Some people just know how to get to the next level at work. Whether they're good or not they have their eye on a job or two higher than their own or maybe even the very top job. They apply for a promotion at regular intervals and climb their way up.
Not everyone is born with that killer instinct and sometimes talented people languish in jobs well beneath their abilities.
Sharn Rayner, director at Pod Consulting, was one of those people who always had it in her mind where her next career step would be.
When she advises clients she says that to get to the next level you really need to know where you're headed, says Rayner. That means creating a career development plan."
"I ask them to think about what they love to do, are passionate about and can see themselves doing. If you want to do something and if you have the drive and the passion it is all about knocking on those doors and you will get ahead."
Career consultant Jennie Miller who is national president of the Career Development Association of New Zealand says you need to know what the next level and the one after that looks like and means to you to increase your chances of success.
"Having a career vision is incredibly motivating, and helps ensure you don't go down the wrong path."
Sometimes that next step isn't up the ladder. In fact it can be a lattice, says Miller.
"If you're on a personal ladder, don't put it up against the wrong wall."
Rayner likens it to having a destination but taking scenic detours along the way in your career. It's likely you'll also need to the occasional puncture along the way. But knowing where you're headed is important.
Your boss's job
Look at the person in the role above you or the one you want, says Rayner. If that's a role you'd like to have in the future analyse the skills that the incumbent uses in his or her job. Where are the gaps in your own repertoire? This is what you need to start learning. In fact no matter where you are in your career, never stop learning, says Rayner.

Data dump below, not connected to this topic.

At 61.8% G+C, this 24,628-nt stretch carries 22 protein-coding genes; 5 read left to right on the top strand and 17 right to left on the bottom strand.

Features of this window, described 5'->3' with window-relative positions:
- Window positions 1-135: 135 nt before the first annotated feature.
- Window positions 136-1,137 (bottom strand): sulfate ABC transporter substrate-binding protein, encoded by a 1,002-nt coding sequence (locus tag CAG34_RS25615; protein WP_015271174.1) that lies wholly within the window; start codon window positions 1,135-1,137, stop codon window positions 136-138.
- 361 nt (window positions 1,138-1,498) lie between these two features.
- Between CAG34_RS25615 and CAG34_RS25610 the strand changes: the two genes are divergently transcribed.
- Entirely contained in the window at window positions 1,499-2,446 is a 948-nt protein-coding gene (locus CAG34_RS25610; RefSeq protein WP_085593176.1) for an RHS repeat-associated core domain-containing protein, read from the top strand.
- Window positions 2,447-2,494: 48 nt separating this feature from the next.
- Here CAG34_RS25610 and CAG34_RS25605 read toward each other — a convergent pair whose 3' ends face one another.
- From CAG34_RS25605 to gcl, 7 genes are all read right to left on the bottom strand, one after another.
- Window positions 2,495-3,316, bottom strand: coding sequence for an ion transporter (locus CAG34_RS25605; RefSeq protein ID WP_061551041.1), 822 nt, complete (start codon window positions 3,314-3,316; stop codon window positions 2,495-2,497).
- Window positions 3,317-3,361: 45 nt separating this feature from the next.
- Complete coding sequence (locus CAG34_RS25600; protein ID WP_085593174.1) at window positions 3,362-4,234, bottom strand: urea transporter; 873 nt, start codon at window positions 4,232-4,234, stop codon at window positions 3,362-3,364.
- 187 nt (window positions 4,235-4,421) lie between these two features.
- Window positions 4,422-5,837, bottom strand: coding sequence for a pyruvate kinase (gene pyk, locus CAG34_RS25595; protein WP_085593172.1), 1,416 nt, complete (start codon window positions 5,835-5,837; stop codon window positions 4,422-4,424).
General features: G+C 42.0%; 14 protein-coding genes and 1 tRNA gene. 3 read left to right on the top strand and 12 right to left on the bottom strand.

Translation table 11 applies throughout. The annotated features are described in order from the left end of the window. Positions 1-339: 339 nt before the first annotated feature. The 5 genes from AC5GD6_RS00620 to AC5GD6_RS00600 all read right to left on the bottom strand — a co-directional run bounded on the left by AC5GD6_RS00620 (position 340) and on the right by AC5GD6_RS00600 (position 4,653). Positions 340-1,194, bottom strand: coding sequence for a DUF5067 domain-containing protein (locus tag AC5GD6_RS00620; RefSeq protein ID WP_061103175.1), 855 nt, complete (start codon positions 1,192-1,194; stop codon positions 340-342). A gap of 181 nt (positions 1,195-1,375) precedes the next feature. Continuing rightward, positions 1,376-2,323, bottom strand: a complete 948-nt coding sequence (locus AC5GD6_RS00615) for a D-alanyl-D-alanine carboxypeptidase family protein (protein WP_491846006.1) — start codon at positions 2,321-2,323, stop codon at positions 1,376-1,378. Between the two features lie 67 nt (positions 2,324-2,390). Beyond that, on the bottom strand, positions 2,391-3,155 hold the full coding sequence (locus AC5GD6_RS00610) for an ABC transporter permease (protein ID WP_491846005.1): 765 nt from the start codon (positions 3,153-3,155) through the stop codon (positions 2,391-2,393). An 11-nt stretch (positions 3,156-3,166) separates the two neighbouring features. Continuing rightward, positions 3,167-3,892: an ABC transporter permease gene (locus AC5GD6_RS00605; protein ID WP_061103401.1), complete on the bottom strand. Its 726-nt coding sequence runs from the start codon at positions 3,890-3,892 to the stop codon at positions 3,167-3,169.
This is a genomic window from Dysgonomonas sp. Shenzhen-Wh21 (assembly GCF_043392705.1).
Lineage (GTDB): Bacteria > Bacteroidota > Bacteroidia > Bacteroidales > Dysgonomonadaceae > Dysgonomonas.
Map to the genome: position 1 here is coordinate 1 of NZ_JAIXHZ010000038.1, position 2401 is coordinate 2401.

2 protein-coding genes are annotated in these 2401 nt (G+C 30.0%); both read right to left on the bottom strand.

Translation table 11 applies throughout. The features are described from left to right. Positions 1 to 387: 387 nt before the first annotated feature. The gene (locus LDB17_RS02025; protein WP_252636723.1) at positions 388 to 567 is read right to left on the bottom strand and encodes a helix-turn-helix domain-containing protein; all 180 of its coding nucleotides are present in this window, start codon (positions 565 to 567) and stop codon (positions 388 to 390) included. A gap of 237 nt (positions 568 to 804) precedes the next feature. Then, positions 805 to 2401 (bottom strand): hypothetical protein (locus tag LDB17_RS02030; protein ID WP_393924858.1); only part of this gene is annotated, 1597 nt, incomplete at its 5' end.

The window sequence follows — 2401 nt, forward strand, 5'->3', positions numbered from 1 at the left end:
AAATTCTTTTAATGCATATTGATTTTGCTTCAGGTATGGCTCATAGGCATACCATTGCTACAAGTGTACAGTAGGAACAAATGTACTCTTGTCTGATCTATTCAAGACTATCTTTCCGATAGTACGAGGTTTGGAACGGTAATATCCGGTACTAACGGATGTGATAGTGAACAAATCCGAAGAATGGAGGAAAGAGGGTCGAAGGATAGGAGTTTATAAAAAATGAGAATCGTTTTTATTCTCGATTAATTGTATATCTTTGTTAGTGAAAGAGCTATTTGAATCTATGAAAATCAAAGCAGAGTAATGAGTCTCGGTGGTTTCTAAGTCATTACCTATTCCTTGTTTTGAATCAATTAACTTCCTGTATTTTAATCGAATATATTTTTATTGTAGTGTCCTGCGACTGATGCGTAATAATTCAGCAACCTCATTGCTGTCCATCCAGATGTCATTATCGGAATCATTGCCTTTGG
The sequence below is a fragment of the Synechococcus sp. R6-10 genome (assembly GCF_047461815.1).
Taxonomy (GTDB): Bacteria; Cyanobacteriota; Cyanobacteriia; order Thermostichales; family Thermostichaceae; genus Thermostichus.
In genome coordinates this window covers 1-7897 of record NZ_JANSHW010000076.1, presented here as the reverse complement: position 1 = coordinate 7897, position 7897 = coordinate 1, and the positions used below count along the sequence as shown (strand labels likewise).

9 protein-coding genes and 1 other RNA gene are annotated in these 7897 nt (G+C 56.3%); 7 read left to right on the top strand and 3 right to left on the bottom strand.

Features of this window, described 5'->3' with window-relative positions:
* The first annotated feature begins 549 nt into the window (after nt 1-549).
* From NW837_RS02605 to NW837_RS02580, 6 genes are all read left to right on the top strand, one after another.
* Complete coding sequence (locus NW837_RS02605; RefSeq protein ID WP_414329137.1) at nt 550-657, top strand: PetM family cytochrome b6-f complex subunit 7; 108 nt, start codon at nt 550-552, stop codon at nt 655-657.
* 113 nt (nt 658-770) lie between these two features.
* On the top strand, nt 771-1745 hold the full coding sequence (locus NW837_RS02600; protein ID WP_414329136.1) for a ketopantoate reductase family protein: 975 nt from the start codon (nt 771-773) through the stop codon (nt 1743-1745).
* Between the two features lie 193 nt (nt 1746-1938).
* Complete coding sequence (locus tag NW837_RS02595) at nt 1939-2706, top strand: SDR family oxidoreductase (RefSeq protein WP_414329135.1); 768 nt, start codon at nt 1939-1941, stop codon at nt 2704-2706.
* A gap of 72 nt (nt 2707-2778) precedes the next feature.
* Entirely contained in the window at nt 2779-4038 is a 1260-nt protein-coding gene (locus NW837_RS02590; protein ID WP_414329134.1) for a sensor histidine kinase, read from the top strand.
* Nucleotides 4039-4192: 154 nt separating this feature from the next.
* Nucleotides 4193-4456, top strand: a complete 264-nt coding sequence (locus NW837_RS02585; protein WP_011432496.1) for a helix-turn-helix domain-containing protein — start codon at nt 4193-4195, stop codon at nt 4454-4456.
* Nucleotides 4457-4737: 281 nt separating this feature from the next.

"If you are doing these things you have more to offer."
Then you need to start putting yourself forward to show you have the desire to step up, says Rayner. Employers like people who demonstrate a growth mind set.
Volunteer for projects at work, join groups in the organisation and learn from those who are in the positions you'd like to get to.
The next most logical step?
Rayner cites the case of an administrative assistant she employed who made it clear from the start that she had an ambition to work her way up in the business.
The employee had done an HR degree but not managed to get a foot in the industry. She opted for a lower role in the correct industry to start with, but chose an organisation that invested in people and had a strong employment brand. Rayner said to the employee that if she was prepared to work hard she would coach her. The young employee very clearly demonstrated that she had the passion to grow and worked her way up to HR co-ordinator, adviser and finally partner over a period of four years."
Rayner worked with one mid-career client who wanted to move up, but had realised by trial and error that he didn't want to manage people. On the surface managing a team was the next most logical step for him. Eventually, with help, the client carved out a role for himself in the business as an internal adviser. This role of influence widened his reach in the company.
Don't be run ragged
Be careful when working to move up. Don't run yourself ragged doing everything you're offered and burn yourself out, and maybe miss better opportunities, says Miller.
Some other tips include:
■ If you can, write blogs for the company, says Rayner. Content for the website is very often in demand in a wide range of organisations.
■ Always have a mentor, says Rayner. This person can challenge you to think outside your square.
■ Miller advocates a career approach called active engagement, where she gets clients to imagine they've moved up to the next level. They imagine walking across the room to the new role and look back and talk to how they got there.
■ Do a deal with your boss at your performance review. If you achieve X, then the organisation will give you Y. That way it's hard-wired into your professional development plan and hard for managers to get out of.